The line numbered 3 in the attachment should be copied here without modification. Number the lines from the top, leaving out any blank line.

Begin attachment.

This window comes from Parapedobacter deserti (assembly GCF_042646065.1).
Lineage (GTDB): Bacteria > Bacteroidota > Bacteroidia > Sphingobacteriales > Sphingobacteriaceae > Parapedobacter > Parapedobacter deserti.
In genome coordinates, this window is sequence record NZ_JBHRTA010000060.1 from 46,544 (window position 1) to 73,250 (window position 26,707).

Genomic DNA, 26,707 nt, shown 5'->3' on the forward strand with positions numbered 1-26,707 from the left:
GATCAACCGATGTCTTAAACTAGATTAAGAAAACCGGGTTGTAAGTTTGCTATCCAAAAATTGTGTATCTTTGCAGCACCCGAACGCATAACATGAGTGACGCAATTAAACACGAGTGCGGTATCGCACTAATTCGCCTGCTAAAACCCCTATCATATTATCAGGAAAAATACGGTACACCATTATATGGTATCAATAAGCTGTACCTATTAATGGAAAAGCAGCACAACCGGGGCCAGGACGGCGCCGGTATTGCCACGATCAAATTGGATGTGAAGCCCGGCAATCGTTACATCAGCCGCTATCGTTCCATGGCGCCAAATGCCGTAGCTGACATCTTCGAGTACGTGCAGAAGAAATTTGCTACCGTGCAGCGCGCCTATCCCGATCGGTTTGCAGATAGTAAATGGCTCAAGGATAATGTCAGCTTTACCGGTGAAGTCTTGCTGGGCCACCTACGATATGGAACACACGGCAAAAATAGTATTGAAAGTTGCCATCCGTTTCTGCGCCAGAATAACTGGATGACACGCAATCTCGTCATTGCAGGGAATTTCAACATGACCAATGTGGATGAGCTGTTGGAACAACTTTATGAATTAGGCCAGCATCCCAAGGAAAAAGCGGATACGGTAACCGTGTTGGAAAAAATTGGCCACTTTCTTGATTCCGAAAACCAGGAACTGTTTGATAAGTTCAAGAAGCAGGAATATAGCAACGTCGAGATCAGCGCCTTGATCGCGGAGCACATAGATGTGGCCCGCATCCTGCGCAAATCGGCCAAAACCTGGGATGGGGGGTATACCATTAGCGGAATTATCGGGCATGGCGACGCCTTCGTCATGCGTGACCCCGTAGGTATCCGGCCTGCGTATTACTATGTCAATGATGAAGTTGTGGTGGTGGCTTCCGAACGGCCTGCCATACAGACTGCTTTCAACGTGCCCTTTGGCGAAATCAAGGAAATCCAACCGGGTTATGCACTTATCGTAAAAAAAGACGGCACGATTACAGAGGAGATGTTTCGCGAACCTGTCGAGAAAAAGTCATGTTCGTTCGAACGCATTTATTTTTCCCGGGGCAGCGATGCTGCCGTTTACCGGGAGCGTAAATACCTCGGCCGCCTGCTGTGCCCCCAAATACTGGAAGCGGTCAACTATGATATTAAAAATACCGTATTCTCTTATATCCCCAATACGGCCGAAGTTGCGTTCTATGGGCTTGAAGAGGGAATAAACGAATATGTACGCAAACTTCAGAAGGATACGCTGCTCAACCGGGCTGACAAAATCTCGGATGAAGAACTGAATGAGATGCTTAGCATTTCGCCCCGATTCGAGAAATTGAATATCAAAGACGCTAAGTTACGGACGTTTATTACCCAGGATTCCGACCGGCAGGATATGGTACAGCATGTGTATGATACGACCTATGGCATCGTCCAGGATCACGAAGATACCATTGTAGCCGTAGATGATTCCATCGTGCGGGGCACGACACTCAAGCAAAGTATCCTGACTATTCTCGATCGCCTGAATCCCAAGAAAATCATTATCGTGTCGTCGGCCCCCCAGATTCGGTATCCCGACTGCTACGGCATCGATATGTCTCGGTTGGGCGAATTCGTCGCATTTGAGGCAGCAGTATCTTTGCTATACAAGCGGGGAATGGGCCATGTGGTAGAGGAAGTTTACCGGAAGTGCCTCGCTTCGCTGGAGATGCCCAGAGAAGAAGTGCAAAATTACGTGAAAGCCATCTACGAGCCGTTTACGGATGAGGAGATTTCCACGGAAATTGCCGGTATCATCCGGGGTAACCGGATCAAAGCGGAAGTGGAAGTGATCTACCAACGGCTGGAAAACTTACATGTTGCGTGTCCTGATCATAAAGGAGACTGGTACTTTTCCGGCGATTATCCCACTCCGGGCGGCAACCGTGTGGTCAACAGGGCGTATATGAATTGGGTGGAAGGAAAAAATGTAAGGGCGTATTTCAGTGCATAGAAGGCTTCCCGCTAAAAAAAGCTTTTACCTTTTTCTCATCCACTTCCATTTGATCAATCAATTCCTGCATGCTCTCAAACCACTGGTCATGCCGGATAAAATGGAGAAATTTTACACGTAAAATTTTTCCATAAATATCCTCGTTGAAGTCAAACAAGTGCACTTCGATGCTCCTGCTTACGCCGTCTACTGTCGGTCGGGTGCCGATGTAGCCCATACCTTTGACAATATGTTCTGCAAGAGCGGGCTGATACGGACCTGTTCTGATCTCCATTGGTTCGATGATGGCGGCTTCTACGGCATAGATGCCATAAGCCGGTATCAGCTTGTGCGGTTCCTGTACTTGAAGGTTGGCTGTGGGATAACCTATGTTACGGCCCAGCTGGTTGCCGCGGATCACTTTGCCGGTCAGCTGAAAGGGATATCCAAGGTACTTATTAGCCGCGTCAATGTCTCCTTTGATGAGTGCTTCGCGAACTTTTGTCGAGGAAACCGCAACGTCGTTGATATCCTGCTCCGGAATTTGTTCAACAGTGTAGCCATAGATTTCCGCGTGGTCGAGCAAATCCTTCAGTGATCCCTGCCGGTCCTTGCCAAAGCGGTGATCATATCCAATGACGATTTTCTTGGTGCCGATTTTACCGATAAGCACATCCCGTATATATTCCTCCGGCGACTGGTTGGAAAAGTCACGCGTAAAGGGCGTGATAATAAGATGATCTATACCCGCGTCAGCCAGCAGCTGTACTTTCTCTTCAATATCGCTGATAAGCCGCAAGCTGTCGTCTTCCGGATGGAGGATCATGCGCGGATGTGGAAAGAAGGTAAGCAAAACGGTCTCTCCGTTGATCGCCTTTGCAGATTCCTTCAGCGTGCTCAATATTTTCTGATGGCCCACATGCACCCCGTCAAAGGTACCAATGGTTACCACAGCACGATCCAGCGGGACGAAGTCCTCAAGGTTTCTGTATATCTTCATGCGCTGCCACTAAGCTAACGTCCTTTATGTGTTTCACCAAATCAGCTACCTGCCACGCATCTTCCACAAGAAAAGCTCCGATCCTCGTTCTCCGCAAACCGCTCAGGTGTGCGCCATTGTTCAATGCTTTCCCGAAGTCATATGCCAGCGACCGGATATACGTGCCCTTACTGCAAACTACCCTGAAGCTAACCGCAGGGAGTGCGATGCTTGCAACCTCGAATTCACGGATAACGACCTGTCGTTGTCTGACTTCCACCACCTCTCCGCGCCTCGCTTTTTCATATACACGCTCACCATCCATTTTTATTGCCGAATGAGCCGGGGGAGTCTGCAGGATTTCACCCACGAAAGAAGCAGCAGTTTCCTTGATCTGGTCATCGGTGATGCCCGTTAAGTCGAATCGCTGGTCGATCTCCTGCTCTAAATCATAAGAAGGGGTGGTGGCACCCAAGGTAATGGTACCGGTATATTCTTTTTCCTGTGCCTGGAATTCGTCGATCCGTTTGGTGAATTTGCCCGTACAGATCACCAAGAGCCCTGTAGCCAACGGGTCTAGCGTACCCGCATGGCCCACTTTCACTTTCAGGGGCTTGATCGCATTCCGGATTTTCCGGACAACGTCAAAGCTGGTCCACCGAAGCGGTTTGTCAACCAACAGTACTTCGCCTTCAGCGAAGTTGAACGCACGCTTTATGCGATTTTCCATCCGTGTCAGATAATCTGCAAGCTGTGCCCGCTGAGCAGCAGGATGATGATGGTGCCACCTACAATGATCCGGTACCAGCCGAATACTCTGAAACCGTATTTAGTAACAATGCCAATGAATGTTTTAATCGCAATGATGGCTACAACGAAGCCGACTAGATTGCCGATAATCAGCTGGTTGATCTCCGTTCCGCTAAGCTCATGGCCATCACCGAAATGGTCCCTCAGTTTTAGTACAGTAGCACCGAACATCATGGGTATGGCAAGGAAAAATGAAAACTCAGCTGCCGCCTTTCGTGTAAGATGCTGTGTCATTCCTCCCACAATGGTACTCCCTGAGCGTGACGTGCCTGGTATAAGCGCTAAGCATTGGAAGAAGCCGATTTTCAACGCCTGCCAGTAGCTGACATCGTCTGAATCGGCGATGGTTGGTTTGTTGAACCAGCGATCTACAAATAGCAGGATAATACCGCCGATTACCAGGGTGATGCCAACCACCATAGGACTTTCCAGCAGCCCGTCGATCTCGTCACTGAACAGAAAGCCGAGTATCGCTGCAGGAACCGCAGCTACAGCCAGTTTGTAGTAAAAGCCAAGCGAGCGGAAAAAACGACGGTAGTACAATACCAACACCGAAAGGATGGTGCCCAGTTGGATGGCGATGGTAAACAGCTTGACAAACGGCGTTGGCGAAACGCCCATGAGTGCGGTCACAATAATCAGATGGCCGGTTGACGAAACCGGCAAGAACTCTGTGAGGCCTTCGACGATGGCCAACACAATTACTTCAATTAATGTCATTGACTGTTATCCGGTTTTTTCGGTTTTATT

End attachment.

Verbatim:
In genome coordinates, this window is sequence record NZ_JBHRTA010000060.1 from 46,544 (window position 1) to 73,250 (window position 26,707).